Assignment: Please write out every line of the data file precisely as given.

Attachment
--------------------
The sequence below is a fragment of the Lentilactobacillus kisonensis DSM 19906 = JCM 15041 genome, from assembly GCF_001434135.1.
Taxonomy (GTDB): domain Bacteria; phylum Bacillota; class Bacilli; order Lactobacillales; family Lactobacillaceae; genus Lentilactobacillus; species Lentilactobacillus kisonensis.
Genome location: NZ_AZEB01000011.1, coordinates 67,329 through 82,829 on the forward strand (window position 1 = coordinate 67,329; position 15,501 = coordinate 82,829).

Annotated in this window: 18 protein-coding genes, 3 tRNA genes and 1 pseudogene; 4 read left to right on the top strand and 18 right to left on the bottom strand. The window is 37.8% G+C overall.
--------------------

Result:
The sequence below is a fragment of the Lentilactobacillus kisonensis DSM 19906 = JCM 15041 genome, from assembly GCF_001434135.1.
Taxonomy (GTDB): domain Bacteria; phylum Bacillota; class Bacilli; order Lactobacillales; family Lactobacillaceae; genus Lentilactobacillus; species Lentilactobacillus kisonensis.
Genome location: NZ_AZEB01000011.1, coordinates 67,329 through 82,829 on the forward strand (window position 1 = coordinate 67,329; position 15,501 = coordinate 82,829).

Annotated in this window: 18 protein-coding genes, 3 tRNA genes and 1 pseudogene; 4 read left to right on the top strand and 18 right to left on the bottom strand. The window is 37.8% G+C overall.